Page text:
Great talent, when consistently applied, tends to feed on itself but sometimes a little outside stimulus helps. If this is true, the brilliance of Fernando Torres yesterday may have been provoked, at least to a degree, by the growing sense that if Liverpool were to rescue something from a dismal start to the season, so much depended on the continued furies of Steven Gerrard – the only player at Anfield owning similar levels of natural ability.
The theory, at the very least, carried a huge weight of circumstantial evidence yesterday when Torres unfurled some exquisite examples of the touch and the vision which had disappeared for so long it was becoming almost a trick of memory.
Last Thursday night, the new owner John W Henry had every reason to believe that Gerrard was the heart, the soul and the sinew of the new sports franchise he promises to massage back to life in the way he did the World Series-winning Boston Red Sox.
Gerrard was everything in the Europa Cup comeback against Napoli. Yesterday, Torres responded against the strongest team in England and, some might say, potentially this season the most formidable in Europe. You wouldn't have guessed this by the ease with which Torres dismantled Chelsea at the start and the finish of a first half which brought Anfield back to the most tumultuous of life. The perspective came roaring back soon enough, though, when Carlo Ancelotti sent on Didier Drogba after telling his players that this was maybe a pivotal challenge to all their pretensions to fresh glory.
Chelsea looked Chelsea again and Pepe Reina was required to make a reflex save from Florent Malouda that carried roughly the same value as one of his compatriot Torres' shafts of superb opportunism.
If Malouda's strike had been successful, Liverpool would surely have been pitched into a gut-challenging test of the strength of the revival that has carried them so swiftly from the ignominy of home defeats by Northampton and Blackpool to the verge of the top four.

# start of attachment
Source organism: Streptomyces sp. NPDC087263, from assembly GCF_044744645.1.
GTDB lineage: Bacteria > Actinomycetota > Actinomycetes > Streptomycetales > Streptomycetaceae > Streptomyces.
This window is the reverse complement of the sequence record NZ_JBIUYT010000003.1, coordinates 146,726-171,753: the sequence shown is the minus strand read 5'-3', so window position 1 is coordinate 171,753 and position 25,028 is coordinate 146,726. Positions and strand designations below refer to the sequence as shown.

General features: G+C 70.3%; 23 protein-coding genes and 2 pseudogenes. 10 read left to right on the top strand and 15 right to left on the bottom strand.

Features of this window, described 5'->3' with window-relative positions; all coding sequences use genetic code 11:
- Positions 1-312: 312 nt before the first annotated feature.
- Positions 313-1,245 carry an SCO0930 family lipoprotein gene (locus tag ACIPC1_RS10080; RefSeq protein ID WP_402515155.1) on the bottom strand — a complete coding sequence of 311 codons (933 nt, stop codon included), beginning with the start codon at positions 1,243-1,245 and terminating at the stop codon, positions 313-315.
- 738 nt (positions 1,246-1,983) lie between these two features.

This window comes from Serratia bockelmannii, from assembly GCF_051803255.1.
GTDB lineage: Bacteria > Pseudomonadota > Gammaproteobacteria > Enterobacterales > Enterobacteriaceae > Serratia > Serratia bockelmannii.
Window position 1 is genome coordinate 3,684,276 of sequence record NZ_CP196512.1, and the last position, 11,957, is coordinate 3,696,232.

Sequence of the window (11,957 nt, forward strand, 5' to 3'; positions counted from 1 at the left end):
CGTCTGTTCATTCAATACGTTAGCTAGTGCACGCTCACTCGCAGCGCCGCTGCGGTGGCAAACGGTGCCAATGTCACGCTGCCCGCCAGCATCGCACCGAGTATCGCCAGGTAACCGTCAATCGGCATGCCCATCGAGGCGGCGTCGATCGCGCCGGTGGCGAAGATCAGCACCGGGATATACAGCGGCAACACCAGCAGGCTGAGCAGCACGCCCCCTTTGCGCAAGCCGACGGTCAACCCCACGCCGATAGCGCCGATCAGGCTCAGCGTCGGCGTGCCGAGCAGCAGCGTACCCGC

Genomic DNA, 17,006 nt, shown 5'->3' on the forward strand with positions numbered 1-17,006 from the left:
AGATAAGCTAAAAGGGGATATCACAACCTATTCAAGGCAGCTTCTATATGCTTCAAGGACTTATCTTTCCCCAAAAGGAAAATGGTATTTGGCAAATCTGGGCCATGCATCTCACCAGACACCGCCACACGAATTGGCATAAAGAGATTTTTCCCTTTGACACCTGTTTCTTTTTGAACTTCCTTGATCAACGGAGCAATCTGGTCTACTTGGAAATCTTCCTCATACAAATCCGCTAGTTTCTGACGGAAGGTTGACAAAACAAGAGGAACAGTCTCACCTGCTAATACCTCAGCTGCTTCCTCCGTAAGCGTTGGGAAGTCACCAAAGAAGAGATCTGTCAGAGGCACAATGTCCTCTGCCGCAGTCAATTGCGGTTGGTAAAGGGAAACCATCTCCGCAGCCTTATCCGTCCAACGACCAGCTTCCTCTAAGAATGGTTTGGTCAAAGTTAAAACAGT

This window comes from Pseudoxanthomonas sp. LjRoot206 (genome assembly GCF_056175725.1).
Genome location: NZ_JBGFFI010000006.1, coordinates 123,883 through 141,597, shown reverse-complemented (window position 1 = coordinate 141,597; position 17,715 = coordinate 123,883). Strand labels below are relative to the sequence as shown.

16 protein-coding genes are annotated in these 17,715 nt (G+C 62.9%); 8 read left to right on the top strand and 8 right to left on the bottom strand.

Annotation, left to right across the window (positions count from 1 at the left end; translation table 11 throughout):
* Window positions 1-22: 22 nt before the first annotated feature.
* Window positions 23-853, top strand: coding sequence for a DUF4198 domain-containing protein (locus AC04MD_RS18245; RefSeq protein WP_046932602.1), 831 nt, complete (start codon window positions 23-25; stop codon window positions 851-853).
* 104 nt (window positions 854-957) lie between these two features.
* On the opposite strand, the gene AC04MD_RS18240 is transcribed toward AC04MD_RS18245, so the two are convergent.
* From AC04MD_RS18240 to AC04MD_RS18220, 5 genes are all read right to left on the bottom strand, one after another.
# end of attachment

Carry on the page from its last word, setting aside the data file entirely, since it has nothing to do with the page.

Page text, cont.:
That, certainly, would have been the fear of Liverpool manager Roy Hodgson if Chelsea had been rewarded so quickly for their fierce return to the action. As it was, the experienced football man whose nerve – and dignity – has been stretched so hard this season had reason to believe, for the moment at least, that he had felt the warmth breath of redemption.
Of all the things Hodgson has learnt on his football travels, it is the value of latching on to football character, and whatever talent he can find, and encourage it to run as fast and as hard as it can. It brought an Indian summer to his career at Fulham and at Anfield yesterday he felt an exhilaration that may never have been surpassed in all his years in the game. His debt to Torres was, of course, as profound as the one he owed to Gerrard a few days earlier, but then it is a foolish coach or manager who doesn't understand that in the most basic way he lives and dies by the spirit and the appetite of his best players.
First Gerrard, now Torres have delivered the essence of their ability; Gerrard the fierce, explosive drive which so often comes like a storm and puts into the margins all those doubts about his ability to consistently shape the tactics of either Liverpool or England. Gerrard is unlikely ever to be a general; at his best he is the most superior shock troop, a man who can galvanise any team with the force of his game.
Torres is, of course, one of football's supreme matadors, a man whose moments of truth are filled with the most sublime timing and authority and the return of such conviction surely brought pleasure beyond the yearnings of the Kop.
Football needs such quality, such reminders, of why it is the world's most popular game.
For Liverpool, of course, it was pure deliverance, and for Hodgson there was also the satisfaction that in the chorus line of the Torres show there was a series of individual performances which, by the end – and given Chelsea's re-animation in the second half – were surely as significant in their own way as the grace notes of the great Spaniard.
The new owner has appointed a director of football and talks of the need to get far more value from Liverpool's academy. But if he is wise, he will continue for some decent time to allow Hodgson to enjoy the new climate he has helped, under the most appalling pressure, to create.
In victory, Hodgson spoke with eloquence about the imposters of win and loss and he was generous in his praise of his players. It was the soundest of performances, both in football and psychological terms, and perhaps confirmation of something his successor at Fulham, Mark Hughes, was saying a few days ago.
Hughes said that at Craven Cottage he had found a fine football atmosphere, players upon whom he could rely for their effort and their attitude. It was a generous gift from a fellow football man, though of course, we know the one Hodgson is likely to put at the top of the pile beneath his Christmas tree next month. It is one wrapped, with so much of his old assurance, by Fernando Torres.